The relationship between high technology and real estate – opinion

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The high-tech market is growing rapidly, leading to higher wages. At the same time, journalists and other critics have accused Hi-techhigh salaries and exits to the rise in prices for real estate in Israel.

So what’s the truth and what’s the problem? Today Israeli tech companies are listed on the stock exchange more often than ever, and the truth is that this is to be expected. Back in 2013, when we founded Aleph, our venture capital fund, we told international investors that Israel was moving from Start-Up Nation to Scale-Up Nation and that billions of dollars worth of companies would not be uncommon in Israel. Israel today has a technological infrastructure, a vast pool of forward-looking leadership and, most importantly, iconic companies such as Wix and CheckPoint that set an example and motivate the younger generation to strive for excellence.

As markets boom, wages and living standards rise. real estate Prices. The problem is that although Israeli high technology is a completely free market, the housing market is dominated by state and local authorities and they are not doing their job. It takes less time to launch, develop and popularize a startup than obtaining a building permit in Israel.

The rapidly growing high-tech market in Israel is creating multinational companies that provide knowledge, investment and many quality jobs that inspire national pride and contribute heavily to Israeli taxes (25% of total national tax revenues). But there has been a wide gap between profits and the huge success of high technology and the collapse of the housing market and the regulators that powerlessly dominate it. There is a shortage of housing because of this, and every time someone buys an apartment as an investment, it is an implicit long-term bet on the continuing incompetence of building and planning advice.

In addition, the Israeli high-tech market is hungry for workers and creative minds. CEOs, developers, salespeople, and marketers alike invest time and money in training more people for the tech market, filling these high-paying and respected positions. But here, too, the market is failing because the government is not investing enough in teaching high-tech skills in elementary schools, high schools, and even universities. As a result, there is a shortage of study and students with lifelong skills in exact sciences, computer science, or even basic programming. On the other hand, the demand for such workers continues to grow – and the price, that is, the salary that employers are willing to pay, is growing rapidly, again, insufficient supply leads to higher prices.

So what can we do?

First, we all have a civic duty to lend a helping hand and teach people to program or empower them to master 21st century skills. If each employee in the high-tech market takes on the training of four people, if we invest our money and our efforts in raising a young and qualified generation from all walks of life, the market will grow even more, and we will all benefit, both personally and and nationwide.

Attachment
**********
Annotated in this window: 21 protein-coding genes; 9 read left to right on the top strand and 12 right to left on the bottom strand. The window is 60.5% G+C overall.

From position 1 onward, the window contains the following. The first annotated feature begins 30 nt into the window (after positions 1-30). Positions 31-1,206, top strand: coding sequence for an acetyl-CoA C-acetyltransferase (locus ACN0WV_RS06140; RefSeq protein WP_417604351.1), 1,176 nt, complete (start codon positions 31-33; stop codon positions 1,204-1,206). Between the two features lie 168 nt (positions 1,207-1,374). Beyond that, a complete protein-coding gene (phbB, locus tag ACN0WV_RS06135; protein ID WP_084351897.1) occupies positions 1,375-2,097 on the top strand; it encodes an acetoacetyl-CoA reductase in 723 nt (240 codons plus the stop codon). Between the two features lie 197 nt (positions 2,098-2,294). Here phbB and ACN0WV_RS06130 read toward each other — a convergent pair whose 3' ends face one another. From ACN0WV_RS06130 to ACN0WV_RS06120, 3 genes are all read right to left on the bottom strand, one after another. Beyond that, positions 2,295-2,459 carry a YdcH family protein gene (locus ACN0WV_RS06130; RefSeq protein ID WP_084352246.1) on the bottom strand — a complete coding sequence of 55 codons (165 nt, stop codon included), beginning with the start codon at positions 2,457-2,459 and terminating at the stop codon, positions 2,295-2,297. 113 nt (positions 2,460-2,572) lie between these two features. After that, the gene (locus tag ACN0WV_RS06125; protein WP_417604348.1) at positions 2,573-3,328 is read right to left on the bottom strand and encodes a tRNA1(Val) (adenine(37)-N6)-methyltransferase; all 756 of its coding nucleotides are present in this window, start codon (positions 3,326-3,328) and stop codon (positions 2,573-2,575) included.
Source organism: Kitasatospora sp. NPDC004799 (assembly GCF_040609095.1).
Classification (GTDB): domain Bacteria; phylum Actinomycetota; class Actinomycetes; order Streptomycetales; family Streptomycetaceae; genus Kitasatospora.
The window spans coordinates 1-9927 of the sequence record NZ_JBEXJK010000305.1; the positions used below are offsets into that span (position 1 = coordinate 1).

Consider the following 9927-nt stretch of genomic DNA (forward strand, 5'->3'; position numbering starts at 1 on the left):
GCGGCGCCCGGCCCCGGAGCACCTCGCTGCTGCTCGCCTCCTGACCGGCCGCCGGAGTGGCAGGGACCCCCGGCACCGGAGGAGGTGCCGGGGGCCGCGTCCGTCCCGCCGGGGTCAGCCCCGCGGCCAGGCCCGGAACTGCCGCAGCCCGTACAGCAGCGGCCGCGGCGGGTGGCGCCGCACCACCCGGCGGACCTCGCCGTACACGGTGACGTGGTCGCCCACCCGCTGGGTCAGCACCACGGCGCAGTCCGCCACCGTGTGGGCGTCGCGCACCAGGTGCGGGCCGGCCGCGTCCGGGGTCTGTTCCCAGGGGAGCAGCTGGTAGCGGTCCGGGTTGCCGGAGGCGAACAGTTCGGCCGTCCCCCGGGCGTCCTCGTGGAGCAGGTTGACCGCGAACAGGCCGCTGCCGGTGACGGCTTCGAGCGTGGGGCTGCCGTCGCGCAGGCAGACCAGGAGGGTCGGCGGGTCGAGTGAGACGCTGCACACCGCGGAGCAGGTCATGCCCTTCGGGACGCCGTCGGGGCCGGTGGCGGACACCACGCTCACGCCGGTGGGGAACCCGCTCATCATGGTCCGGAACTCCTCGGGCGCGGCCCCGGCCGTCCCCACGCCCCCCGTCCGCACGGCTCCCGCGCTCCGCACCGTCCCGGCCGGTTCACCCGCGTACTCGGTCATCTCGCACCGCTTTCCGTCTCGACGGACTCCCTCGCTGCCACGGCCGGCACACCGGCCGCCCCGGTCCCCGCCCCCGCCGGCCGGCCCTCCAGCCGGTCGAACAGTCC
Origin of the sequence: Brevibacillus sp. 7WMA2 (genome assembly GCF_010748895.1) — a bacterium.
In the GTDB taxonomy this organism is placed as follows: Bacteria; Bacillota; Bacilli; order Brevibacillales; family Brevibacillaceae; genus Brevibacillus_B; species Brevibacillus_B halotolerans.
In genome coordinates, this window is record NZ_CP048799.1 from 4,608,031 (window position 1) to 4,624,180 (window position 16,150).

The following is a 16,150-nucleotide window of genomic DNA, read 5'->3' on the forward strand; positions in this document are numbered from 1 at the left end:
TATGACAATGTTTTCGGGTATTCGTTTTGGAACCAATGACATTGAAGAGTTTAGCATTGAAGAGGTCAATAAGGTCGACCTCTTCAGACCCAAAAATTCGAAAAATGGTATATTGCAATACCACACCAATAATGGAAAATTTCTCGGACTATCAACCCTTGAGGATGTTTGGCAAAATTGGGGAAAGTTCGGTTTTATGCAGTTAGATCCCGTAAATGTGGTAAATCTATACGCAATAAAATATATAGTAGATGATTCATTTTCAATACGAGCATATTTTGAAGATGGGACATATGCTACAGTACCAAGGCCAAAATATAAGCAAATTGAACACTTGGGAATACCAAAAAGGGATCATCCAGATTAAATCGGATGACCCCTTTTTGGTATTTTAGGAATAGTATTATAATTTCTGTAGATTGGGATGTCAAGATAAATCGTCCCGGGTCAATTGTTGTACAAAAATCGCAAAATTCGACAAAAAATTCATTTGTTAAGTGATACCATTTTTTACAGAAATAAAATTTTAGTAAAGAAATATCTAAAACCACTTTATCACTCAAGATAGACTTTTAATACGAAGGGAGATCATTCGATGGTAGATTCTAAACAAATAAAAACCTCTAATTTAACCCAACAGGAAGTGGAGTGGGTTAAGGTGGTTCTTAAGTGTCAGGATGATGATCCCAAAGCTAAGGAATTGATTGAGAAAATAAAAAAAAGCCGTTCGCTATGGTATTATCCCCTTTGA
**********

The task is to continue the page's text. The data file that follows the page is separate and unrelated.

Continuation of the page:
Secondly, the state should require programming lessons in every elementary school. They should be part of the mainstream curriculum and there is no reason why they should not be taught in both religious and secular public schools, as well as in Haredi society and the Arab sector. This will help fill gaps, promote a healthy economy, and enable people to earn honest and dignified lives.

Thirdly, the state should encourage employers to train workers directly at the workplace. Employers know best what the market needs and how to train workers accordingly. If the state rewards them for this, not only will there be many more skilled workers, but we will all benefit. We’ll grow the pie and stop fighting for the size of the slice. We also need to make sure that companies can quickly and easily bring immigrants and other professionals with engineering talent to Israel.

On the housing market, as I wrote earlier, the government must immediately provide incentives that will push the authorities to issue building permits within four months. If this is not possible, they should nationalize building permits or allow citizens to issue them on their own, provided that they are legally responsible for mistakes and failures. Cities should build and re-zonate high-rise buildings near transport arteries and train stations so that parking spaces are no longer needed. All this must be done with the aim of drastically reducing housing prices.

In this context, I suggest you read on the Internet (lnkd.in/dnJ7R2m) about Machshava Tova, who works with all walks of life to educate the future generation of Israeli high technology. And this, truly and without exaggeration, is for the glory of the State of Israel and a source of national pride!

The writer is a businessman, a venture capitalist in the Israeli and American high-tech industries, and a managing partner of the Aleph venture fund. He is an early investor in WeWork and many other companies including Wix and Gigya. In 2017, he was included in the Forbes list of 25 Most Successful Venture Capitalists in Midas Europe. He is also the founder of the Machshava Tova Association’s Startupistim program.



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